CRAFTSMAN’S CRIBSHEET NUMBER 64: Leaded Steels: What You Should Know

Lead is not banned by the European Union’s “End of Life Vehicles Regulations” for machining purposes in steel, aluminum and brass.

Lead is not banned by the European Union’s “End of Life Vehicles Regulations” for machining purposes in steel, aluminum and brass. Lead is not banned by the European Union’s “Restriction of Hazardous Substances (RoHS) Directive.”

The exemption reads, “Lead as an alloying element in steel containing up to 0.35 percent lead by weight, aluminum containing up to 0.4 percent lead by weight, and as a copper alloy containing up to 4 percent by weight.” This exemption is located in article 4.2 and Annex, line 6.

If even the European Union recognizes the additions of lead in materials for machining is worthy of exemption, lead must provide some significant benefits, such as:

“Boosts machinability 25 percent at lower cost,” says Pat Wannell, La Salle Steel, April 1994, quoted in “Modern Metals Magazine.”

“Cutting speeds can normally be increased from 15 to 25 percent above those employed for the standard grade.”- Monarch Turning Manual

“Lead, found mainly enveloping manganese sulfide inclusions, promotes machinability in two ways, possibly three. By forming a layer of liquid lubricant at the tool chip interface, it reduces the stress required to overcome friction. By acting as an initiator of microcracks and, possibly, by causing some liquid metal embrittlement, it reduces the deformation stress.” “American Machinist” Special Report 790.

In our experience, we have found leaded steels to lower cutting temperatures and reduce wear rates on tools, resulting in higher uptime. Surface finish on leaded materials is superior to those on non-leaded equivalents.

Increasing speeds and production, reducing power needed (and, thus, greenhouse gas emissions) and improving surface finish are some powerful advantages that are provided by the addition of lead to materials for precision machining.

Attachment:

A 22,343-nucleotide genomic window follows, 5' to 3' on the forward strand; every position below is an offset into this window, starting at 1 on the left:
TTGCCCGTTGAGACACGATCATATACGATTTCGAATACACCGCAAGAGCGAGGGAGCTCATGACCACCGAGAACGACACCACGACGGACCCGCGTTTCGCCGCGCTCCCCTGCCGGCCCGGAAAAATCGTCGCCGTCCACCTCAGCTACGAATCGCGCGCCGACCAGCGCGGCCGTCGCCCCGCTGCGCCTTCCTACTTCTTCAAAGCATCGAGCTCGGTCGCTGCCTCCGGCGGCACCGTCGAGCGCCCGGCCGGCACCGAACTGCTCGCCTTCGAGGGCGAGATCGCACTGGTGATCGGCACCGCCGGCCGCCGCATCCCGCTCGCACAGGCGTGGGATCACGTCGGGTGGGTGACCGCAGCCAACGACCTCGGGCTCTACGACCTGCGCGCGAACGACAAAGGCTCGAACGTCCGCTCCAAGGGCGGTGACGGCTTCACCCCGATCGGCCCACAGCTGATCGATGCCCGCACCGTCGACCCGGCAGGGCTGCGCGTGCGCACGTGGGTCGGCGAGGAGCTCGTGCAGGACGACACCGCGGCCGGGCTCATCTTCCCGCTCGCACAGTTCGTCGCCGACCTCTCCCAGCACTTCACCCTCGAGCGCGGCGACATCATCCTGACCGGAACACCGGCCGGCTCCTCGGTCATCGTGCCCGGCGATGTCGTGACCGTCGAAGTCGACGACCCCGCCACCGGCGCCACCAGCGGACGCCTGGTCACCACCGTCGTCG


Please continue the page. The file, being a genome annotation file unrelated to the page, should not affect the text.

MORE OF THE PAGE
What’s the downside?

Lead is not soluble in iron. It is therefore a separate phase in the steel, usually visible enveloping the manganese sulfides as tails, though sometimes appearing as small particles.

Lead has a higher density than iron. This means it will tend to segregate while the metal is liquid, given enough time.

Lead has a relatively low melting point (liquidus) compared with steel. This can mean that, as processing temperatures for heat treatment, leaded steel parts can exude lead.

These three factors mean that if you absolutely must have parts that are free from possible segregation, parts that will not have potential hollows or porosity after being exposed to high temperatures and absolutely no visible indications of a separate phase in the steel (that is, “lead stringers”), you probably ought to forego the leaded grade.

And forego the 25 to 30 percent savings that it gives you on the part machining cost. So, take your pick.

All Craftsman’s Cribsheets are available for viewing and download at short.productionmachining.com/cribsheets.